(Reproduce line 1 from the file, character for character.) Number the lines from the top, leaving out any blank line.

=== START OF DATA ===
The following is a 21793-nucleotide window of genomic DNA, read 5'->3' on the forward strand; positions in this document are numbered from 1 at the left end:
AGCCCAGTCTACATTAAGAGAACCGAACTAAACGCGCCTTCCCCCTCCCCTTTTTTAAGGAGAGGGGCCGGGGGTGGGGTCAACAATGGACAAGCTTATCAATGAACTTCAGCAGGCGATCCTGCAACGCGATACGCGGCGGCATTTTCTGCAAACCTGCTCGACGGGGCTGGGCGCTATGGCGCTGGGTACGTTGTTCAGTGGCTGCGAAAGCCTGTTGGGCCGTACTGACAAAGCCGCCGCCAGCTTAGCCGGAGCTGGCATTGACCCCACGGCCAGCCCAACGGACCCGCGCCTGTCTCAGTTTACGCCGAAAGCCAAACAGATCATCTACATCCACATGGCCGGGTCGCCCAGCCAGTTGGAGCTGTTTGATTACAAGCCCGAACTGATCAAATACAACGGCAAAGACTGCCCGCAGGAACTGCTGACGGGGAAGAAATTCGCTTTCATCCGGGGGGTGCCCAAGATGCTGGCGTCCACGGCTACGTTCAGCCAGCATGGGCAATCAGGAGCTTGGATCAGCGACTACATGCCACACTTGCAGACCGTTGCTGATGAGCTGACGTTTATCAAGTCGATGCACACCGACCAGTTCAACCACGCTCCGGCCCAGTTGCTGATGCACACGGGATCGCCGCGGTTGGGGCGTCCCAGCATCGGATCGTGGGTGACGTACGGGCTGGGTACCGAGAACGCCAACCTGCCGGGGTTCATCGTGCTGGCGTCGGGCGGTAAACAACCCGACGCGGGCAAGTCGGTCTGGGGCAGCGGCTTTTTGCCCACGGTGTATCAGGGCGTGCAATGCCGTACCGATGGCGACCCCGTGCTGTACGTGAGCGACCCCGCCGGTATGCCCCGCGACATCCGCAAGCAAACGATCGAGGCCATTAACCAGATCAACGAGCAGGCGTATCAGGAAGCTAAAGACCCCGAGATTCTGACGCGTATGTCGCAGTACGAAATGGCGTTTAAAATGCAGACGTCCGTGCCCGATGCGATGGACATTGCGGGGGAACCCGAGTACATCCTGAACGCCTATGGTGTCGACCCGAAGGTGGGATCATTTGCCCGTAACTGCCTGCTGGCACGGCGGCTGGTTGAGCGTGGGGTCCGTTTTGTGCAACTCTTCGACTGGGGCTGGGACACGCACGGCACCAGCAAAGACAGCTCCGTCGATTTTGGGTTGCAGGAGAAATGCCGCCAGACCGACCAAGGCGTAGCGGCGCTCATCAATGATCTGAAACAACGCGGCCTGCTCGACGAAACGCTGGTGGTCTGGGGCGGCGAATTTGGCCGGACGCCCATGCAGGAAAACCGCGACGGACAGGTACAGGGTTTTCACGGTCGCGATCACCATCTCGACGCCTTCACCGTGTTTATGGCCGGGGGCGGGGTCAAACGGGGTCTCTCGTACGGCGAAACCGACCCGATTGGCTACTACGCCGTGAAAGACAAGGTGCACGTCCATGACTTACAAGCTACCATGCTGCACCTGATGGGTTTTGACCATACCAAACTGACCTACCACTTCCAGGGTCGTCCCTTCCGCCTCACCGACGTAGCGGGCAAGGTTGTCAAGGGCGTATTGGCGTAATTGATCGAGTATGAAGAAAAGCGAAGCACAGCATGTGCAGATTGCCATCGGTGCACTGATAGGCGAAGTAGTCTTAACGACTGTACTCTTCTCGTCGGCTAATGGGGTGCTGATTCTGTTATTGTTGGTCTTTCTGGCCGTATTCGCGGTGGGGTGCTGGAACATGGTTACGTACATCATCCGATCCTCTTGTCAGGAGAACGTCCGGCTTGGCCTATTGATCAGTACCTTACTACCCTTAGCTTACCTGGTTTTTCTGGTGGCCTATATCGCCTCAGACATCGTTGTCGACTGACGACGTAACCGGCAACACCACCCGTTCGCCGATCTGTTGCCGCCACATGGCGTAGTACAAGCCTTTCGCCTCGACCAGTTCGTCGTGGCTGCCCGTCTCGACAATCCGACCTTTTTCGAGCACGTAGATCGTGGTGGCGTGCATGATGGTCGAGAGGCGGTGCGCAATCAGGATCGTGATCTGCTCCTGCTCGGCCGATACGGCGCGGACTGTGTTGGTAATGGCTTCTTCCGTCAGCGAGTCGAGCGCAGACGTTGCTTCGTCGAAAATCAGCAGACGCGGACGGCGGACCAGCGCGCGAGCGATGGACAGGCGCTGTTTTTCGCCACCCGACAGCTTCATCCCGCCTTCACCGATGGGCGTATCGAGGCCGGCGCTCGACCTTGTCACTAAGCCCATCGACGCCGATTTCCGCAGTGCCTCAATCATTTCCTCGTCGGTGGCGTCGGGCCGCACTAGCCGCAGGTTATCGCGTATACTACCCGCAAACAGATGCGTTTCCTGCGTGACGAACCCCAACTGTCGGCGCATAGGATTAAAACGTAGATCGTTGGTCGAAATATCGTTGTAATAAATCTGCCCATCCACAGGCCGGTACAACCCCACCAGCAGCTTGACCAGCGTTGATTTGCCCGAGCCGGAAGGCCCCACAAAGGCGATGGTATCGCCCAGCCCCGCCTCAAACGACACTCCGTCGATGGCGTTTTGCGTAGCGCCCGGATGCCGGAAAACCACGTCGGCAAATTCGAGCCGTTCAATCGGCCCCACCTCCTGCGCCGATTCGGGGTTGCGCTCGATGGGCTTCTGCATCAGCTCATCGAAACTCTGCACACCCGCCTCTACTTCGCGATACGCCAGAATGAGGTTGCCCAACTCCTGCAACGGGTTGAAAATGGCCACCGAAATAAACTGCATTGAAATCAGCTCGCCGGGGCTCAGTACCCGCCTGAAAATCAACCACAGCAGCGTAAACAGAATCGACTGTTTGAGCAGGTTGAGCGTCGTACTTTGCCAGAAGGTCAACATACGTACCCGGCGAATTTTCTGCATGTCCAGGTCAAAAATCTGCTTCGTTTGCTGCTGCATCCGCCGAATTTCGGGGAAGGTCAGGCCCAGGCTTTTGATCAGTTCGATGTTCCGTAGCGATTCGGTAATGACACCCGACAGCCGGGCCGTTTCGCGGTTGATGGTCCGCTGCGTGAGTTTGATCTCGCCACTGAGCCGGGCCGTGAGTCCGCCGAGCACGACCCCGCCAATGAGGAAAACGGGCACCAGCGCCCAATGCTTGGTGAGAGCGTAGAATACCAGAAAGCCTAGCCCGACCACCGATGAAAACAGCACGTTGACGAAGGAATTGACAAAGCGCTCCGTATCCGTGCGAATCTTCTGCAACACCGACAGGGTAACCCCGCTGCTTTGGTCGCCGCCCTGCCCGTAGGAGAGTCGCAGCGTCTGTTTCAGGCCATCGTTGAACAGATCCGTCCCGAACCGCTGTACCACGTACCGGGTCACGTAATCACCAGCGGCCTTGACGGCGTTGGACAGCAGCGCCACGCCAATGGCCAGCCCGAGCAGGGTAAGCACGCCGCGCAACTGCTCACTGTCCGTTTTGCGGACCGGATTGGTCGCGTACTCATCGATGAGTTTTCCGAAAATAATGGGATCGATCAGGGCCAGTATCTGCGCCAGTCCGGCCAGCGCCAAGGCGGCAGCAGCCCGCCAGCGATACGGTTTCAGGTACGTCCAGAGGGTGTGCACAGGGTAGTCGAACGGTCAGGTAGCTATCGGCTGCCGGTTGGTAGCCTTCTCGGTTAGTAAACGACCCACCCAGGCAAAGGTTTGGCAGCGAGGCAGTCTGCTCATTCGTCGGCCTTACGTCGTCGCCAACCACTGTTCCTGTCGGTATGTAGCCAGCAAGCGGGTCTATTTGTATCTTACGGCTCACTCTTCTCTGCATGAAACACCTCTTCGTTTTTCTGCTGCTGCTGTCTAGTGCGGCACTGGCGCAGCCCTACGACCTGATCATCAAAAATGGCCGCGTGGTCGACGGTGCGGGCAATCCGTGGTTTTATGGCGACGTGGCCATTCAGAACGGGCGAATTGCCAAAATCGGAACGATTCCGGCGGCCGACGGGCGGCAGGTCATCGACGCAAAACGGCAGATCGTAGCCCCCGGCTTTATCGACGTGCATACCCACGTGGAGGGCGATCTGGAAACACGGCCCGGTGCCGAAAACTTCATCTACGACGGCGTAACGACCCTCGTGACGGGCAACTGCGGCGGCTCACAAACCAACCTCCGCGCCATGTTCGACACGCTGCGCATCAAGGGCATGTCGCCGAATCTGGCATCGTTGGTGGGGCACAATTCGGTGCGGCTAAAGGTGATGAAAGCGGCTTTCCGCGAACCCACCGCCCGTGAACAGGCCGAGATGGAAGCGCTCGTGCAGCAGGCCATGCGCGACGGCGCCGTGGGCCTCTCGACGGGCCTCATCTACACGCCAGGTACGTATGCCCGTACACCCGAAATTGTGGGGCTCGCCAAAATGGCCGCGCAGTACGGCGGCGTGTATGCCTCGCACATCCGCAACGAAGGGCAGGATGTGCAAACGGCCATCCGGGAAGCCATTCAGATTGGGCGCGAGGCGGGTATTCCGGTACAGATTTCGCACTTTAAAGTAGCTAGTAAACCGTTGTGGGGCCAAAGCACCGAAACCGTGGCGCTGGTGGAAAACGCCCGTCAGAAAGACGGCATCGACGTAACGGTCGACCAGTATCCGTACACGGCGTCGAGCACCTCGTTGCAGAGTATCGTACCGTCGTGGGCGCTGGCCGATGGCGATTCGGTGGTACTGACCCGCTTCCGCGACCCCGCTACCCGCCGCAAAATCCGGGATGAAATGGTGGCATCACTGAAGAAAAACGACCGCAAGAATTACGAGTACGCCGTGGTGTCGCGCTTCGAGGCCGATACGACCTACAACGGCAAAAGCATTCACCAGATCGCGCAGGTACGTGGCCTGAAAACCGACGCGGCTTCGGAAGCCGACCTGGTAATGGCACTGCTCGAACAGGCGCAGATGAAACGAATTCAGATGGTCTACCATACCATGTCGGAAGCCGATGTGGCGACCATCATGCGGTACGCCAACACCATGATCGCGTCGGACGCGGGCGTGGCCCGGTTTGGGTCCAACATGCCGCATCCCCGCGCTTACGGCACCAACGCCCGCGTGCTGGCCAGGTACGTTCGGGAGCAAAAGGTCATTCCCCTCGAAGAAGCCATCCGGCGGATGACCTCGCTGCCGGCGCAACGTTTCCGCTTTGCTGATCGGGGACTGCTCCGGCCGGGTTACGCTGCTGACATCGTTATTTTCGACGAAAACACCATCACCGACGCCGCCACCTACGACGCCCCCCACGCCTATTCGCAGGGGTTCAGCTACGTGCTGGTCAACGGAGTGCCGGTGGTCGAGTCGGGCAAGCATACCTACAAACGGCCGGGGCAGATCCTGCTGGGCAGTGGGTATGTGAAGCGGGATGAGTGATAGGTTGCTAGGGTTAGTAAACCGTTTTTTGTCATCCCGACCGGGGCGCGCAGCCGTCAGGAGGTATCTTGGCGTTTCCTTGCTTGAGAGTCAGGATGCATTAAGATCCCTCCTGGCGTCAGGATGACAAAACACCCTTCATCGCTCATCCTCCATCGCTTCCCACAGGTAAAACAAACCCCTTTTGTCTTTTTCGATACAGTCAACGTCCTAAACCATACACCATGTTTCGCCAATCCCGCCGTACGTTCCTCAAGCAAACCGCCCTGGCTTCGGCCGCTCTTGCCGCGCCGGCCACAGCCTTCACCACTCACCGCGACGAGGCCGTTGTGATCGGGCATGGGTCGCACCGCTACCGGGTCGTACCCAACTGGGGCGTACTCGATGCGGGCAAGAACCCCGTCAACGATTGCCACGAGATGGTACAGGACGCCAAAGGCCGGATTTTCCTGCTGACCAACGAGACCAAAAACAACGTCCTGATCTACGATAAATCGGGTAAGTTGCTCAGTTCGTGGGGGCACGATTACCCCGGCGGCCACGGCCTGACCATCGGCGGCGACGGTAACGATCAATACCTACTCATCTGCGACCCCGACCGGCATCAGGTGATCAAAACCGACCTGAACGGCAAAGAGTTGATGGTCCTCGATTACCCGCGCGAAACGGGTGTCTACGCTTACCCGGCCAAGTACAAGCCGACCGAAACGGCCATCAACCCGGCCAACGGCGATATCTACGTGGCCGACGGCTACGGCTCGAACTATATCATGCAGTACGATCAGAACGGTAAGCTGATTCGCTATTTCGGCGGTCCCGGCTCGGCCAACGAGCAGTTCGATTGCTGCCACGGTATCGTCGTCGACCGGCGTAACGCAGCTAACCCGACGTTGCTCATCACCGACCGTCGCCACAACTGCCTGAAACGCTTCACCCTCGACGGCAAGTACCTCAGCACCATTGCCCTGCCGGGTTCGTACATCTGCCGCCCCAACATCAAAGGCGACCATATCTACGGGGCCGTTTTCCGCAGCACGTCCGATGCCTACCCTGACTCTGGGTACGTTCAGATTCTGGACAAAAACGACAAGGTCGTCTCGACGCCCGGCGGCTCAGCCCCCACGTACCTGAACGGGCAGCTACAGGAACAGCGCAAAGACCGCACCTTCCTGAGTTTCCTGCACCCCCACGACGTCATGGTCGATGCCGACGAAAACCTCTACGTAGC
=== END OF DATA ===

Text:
The following is a 21793-nucleotide window of genomic DNA, read 5'->3' on the forward strand; positions in this document are numbered from 1 at the left end: